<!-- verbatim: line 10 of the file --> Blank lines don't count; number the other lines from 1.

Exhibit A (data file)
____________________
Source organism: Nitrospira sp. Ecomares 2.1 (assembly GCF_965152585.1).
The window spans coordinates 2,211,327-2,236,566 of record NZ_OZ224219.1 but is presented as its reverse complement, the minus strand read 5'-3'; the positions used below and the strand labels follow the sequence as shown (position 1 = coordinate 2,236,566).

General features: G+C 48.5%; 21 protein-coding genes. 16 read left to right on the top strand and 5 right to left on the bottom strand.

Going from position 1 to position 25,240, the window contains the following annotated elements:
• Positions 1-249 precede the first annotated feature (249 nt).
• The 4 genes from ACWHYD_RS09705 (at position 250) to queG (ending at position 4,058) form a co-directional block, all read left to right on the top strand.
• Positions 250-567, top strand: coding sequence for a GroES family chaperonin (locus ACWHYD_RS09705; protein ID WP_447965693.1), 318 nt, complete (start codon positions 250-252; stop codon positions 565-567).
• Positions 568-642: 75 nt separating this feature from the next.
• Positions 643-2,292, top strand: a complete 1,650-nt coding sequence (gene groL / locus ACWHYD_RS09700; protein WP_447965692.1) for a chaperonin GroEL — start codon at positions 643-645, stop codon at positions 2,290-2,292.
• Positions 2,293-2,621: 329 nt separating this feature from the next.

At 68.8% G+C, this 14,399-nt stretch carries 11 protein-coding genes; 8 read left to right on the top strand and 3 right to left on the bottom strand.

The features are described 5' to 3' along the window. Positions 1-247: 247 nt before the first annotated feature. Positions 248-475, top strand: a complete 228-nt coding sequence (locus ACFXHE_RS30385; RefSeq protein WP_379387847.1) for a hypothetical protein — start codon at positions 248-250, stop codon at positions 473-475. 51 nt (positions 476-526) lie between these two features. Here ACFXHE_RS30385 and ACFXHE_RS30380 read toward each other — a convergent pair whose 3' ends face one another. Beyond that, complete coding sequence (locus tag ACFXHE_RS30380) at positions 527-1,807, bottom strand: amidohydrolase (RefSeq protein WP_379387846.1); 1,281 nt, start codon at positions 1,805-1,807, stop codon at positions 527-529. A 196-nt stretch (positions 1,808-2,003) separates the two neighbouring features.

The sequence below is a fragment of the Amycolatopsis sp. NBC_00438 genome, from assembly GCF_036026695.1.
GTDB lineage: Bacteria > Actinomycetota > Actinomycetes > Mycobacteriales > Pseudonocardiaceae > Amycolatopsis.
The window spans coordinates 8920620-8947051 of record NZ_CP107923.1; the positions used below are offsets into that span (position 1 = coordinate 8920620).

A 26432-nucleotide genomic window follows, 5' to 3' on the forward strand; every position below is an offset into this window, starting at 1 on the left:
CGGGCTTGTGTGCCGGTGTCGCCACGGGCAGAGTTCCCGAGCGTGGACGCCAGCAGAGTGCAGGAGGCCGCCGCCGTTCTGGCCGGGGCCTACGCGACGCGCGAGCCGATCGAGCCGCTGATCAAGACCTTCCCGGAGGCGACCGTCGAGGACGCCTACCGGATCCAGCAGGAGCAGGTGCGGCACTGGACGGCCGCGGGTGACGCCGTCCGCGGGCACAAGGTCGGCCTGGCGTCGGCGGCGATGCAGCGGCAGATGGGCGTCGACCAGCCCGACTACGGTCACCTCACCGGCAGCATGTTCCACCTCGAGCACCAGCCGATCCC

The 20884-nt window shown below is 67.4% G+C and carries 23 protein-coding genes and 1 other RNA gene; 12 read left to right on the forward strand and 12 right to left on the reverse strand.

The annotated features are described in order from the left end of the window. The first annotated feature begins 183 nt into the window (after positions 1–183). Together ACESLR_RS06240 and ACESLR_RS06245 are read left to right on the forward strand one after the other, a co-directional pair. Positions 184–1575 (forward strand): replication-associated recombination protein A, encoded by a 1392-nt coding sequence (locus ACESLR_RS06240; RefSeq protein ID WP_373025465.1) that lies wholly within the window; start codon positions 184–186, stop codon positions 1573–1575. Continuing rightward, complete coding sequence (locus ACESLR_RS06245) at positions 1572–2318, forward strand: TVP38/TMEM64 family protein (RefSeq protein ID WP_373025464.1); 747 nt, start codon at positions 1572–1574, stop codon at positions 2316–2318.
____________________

• Positions 2,293-2,621: 329 nt separating this feature from the next.